2. A working laptop. Pretty much everyone in my cohort brings their laptop to school every day to take notes or just do work.  It does NOT have to be fancy, just something that is fairly portable and not likely to break down anytime soon, ideally with a decent battery life. If you already have a nice computer, then that's fine, but don't feel like you have to get the latest MacBook Air or anything that will wreck your budget!

3. A clipboard with storage. Mine has enough room to hold miscellaneous papers for 2-3 clients at a time, my audio recorder, and a couple pens. 

4. An audio recorder that ISN'T your phone. Seriously. Most people just use their phone as an audio backup, but some people have had trouble with their phones stopping part-way through if they also decide to record video or use a phone app during the session. I have this audio recorder here:  https://www.amazon.com/gp/product/B06XFTWCBJ/ref=ppx_od_dt_b_asin_title_s02?ie=UTF8&psc=1 and I absolutely adore it. The sound quality is excellent and it has a USB drive so I can download files onto my computer.

5. Nice pens! You'll be doing a lot of writing, so you might as well use pens that make you happy. I'm partial to Pentel Energels.

6. A lot of people will say a laminator. Honestly, so far I haven't seen the need for it. I've used self-adhesive laminating sheets for the few things I've needed laminated, so I don't think a laminator would have been worth it for me. Also, some schools have a laminator for student use, so I would double-check before you buy anything pricey.

7. I don't think it's worth buying a penlight unless your school/internships have a strict no-phone policy in sessions. I use my phone flashlight and it does just fine. But to each their own, I guess.

8. Maybe this should have been in the top five... Clinic-appropriate clothes! On-campus clinics tend to have stricter dress codes than your placement sites--for instance, I can wear sneakers at my placement, but not in our on-campus clinic. Get a good variety of business casual clothing: pants that aren't jeans, blouses, cardigans, skirts/dresses, close-toed shoes that aren't sneakers 😞 No cleavage, no exposed skin when you bend over or raise your arms, nothing really tight, and definitely wear pants if you're playing on the floor!

9. Miscellaneous office supplies! Our grad room has scissors and tape, but I've had to use my own post-it notes, paperclips, and index cards.

10. As far as any toys/games/materials go, I say skip it unless you're sure that you want to work in a school and need to start slowly accumulating materials. The school clinic and placements should have everything you need. If they don't, just do what your supervisor does and make do. Grad school is expensive enough as it is! Plus, if you're forced to make do with what you have, it makes you adaptable and hones your creativity!

11. A combo printer/scanner/copier (this should also have been in the top five). This one isn't essential, just super convenient. Your school will probably have a printer you can use for clinic stuff, but ours isn't in color, so I have to use mine at home if I want color. Also, some professors are better than others with going digital, so some of them may give you a lot of handouts, and once you scan them you can get rid of them.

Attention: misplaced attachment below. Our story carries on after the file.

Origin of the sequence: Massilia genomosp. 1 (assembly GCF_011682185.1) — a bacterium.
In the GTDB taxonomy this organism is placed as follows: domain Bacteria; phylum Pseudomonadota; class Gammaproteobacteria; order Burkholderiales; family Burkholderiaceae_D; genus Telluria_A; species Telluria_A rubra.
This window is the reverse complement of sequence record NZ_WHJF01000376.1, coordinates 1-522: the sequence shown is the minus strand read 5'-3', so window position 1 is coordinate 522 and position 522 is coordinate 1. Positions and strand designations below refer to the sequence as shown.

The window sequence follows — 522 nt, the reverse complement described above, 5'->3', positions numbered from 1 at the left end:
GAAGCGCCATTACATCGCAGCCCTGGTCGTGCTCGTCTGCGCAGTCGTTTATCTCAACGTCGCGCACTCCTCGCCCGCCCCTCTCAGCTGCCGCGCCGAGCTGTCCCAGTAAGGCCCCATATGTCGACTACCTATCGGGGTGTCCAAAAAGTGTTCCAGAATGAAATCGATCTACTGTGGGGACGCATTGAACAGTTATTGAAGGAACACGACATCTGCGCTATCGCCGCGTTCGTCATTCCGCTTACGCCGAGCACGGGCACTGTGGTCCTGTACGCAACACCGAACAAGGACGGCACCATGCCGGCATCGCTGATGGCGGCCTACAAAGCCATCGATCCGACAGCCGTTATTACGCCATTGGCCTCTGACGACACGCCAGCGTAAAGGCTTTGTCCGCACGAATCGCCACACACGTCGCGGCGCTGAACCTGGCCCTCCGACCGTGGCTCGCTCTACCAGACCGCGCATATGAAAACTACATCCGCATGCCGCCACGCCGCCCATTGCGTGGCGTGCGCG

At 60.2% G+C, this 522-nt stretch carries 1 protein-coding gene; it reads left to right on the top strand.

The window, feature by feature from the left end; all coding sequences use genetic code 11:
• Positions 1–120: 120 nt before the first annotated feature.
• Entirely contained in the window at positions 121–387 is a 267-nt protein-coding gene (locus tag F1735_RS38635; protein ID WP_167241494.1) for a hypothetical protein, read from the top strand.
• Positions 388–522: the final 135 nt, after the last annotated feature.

I'll add on if I think of anything else!

Thanks, bibliophile! What types of clothes are clinic-appropriate? I am bracing myself for cold weather and am not used to that, so I will have to invest in a lot of new warm clothing, including those for the clinic. Any recommendations for clinic clothing options are super helpful!

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Posted (edited)
1 hour ago, samiamslp said:

Thanks, bibliophile! What types of clothes are clinic-appropriate? I am bracing myself for cold weather and am not used to that, so I will have to invest in a lot of new warm clothing, including those for the clinic. Any recommendations for clinic clothing options are super helpful!

I listed some stuff up above, but basically nothing suggestive/revealing, and NOT jeans (or leggings unless you wear something over them). Khakis or similar cloth pants work fine (a lot of people have suggested Old Navy Pixie Pants). Think of what people might wear in a more casual office, like blouses, no shirts with writing on them, no short skirts. I like shirts that have a bit of embroidery detail but are otherwise plain/solid colored. For shoes, I got a couple pairs of Sketchers loafers that are suuuper comfortable but still presentable. Flats would work, as would other close-toed shoes that are kind of nice. Nice boots would be fine (but not winter boots). I have a couple long-sleeved open sweatery things, plus a couple traditional solid-colored sweaters. One warning for cold weather: DO NOT wear skirts/dresses from about November to April unless you want to freeze your legs off. Layers are key--you want to stay warm outside but not roast inside. Also, as far as cold weather goes, I recommend mittens over gloves and hats with earflaps. Dorky, but sooooo much warmer!